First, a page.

Culture of Mɨdu

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This page will contain discussions of the culture of the southern Fáralo states in the post-imperial period, with a focus on the largest and most influential city of Mɨdu.

The City

A physical map of Kasca c. 170 YP, showing the location of Mɨdu (under its Naidda name Momïddo).

The city, inhabited since Ndak times, and also nearby an old Ngauro settlement, lies at the mouth of the slow Iłtsizɨme River (Fáralo Ilčizúəme, from an earlier Naidda form for "Black Water"). The immediate surroundings were swampy, but many of these were drained in Classical times, allowing the city to expand beyond the old walls. The main Etúgə temple lies on a squarish, artificial hill by the river, descending from a Ndak-era mound. Another such mound now forms a quarter known as the Dyeññał ("Little Hill"). The early Fáralo had maintained a large public plaza at the base of the temple hill, but more than half of this had been filled in by development by 500 YP. Concentric rings of canals radiate outward from this plaza, the innermost dating to Ndak times and with outer rings filled in by the Fáralo. During the Lewsfárah period an rectilinear western expansion of the city was planned, and the streets were laid, but the grid was never fully filled in by settlement, and overgrown fields came to occupy the outer edges of it. The massive ruins of an unfinished new temple may still be found in this vicinity.

To the Ndak this city was in an area of northern Kasca. This remained a cultural reality for many centuries, and indeed the city spoke a local dialect of Naidda. But Fáralo-ization began with the first conquest in -520 YP, and culminated in union with the Empire in -133. The last Naidda-speakers dwindled away by -50, though they remained significantly longer in the countryside. Furthermore, the loss of Naidda in the city was later supplemented by a large and fluid population of Delta Naidda-speaking merchants. Lewsfárah enshrined the local vernacular as a new spoken and written standard (by convention called "Southern Neo-Fáralo," SNF). Later Namɨdu does not derive precisely from this standard, which shows much dialect-mixing* and some artificial conservatisms, but from independent development of the vernacular. Nonetheless some usages are influenced by SNF.

The extent to which this old Naidda dialect came to influence the Fáralo spoken there is still under investigation; at least twenty distinctive vocabulary items have survived into Namɨdu.

*Most dramatic is the substitution of [θ] [ð] for Nam. [ʦ] [ʣ], which is a feature from Mæmedéi and Azbǽbu. In Namɨdu, loanwords with [θ] [ð] continue to be imported with [ʦ] [ʣ], for example Æðadĕ > Edzada.

The Calendar

The people of Mɨdu still follow the calendrical system they call the "Faraghin Week" (Horan Yati), with 8-day weeks. The names of the days have been imported directly from Fáralo, minus the definite article - except for the case of lu-Ubáz, where the lu- was joined to the root.

Day Fáralo Namɨdu
1 lu-bewš bes
2 lu-sos sos
3 lu-ekúi ekɨ
4 lu-geoč gets
5 lu-baoluy balɨ
6 lu-ubáz luboz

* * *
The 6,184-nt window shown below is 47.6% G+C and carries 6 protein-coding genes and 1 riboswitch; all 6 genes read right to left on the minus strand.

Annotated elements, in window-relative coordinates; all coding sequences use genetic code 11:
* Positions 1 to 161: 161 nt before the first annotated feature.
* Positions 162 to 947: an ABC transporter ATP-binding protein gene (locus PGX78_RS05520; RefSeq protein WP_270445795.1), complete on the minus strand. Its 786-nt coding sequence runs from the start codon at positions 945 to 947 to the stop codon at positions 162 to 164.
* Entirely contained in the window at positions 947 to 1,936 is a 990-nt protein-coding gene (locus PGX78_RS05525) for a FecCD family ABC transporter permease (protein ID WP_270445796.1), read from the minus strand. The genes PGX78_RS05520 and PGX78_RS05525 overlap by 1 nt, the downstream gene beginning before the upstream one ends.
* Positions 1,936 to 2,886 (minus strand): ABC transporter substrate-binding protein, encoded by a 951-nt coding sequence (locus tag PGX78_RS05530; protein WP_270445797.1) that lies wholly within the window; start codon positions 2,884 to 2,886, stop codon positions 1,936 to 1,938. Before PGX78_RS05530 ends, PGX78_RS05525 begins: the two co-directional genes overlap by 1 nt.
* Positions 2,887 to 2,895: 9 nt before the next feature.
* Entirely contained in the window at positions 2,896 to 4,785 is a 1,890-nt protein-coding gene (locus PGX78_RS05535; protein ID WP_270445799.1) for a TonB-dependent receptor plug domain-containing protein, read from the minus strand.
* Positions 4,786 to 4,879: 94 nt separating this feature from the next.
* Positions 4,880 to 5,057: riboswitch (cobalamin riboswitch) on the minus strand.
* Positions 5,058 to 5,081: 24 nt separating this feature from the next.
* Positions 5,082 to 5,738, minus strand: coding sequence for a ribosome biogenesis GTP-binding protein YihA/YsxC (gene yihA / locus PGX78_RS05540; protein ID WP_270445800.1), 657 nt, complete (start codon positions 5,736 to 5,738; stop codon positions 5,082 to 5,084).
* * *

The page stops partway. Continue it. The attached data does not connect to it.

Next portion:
7 lu-seošan sesan
8 lu-lečew lettse


Sesan is usually a day off from work. The term ekɨ for the third day has Etúgə connotations; the Epɨm call it leps ("destruction") and get off work early and get drunk to celebrate past victories against Etúgə. Bes and balɨ are considered auspicious for performing ceremonies and business transactions. Lettse and sos are inherently unlucky - their effects are warded off, respectively, by painting household objects different colors, and having sex.

Religion

The chief competing faiths have been inherited from imperial times: Etúgə (Nam. Etugga) and Epɨmya; the latter being the religion of the Epɨm/Toło people, the spiritual cousins of the Puoni of Kuaguatia. But the religious situation in Mɨdu in 1100 YP is in flux, with a great number of people adhering to syncretic practices - though many of these would identify with one religion or the other.

Etúgə, the majority religion, ultimately has its root in Mûtsinamtsys and Takuña philosophy. It is evangelizing and strictly orthoprax, classifying all deeds of men into moral categories. As per the writings of the sage Sútapaj (F. Hutaba; Nam. Huppa), constant and meditative attention to the reality of moral actions as opposed to a posteriori knowledge will lead to an epiphany in which the believer enters an enlightened state that transcends corporeal being. The exact understanding of this has changed over the years; early writings tended to describe this epiphany like the Zen notion of satori, hitting the believer like a thunderbolt - today it is understood as a cumulative lifelong process.

An Etúgə temple is called a kuffas and its priest a kawu; Mûtsipsa' names were borrowed directly to emphasize the total split from pagan traditions. But the Epɨm, motivated by the same impulse, returned to the old terminology - their temple is called a byenyoło and the priest a rɨna.

The Epɨm are descended from the "infidel" political/religious rebels of the third century - the portion which was deported to Ussor enslaved. They were scattered in urban areas throughout the empire, and for a few generations practiced their faith in secret. Some eventually were freed, and slowly the establishment became more open to their religious practice, even as many remained as an urban slave class. During the Silver Age they developed into a recognized ethnic subgroup, tending towards certain niche professions, and establishing trust with their Etúgə neighbors. In the post-imperial period they began accepting converts, and have swelled in size in response to a weakening Etúgə. Their largest population today (excluding the Puoni, who are essentially separate) is in the city of Mɨdu, a third of the city's total population.

Epɨm can be recognized by the "Mark of Daodas," a bindi-like dot of blue dye worn on the forehead.


See also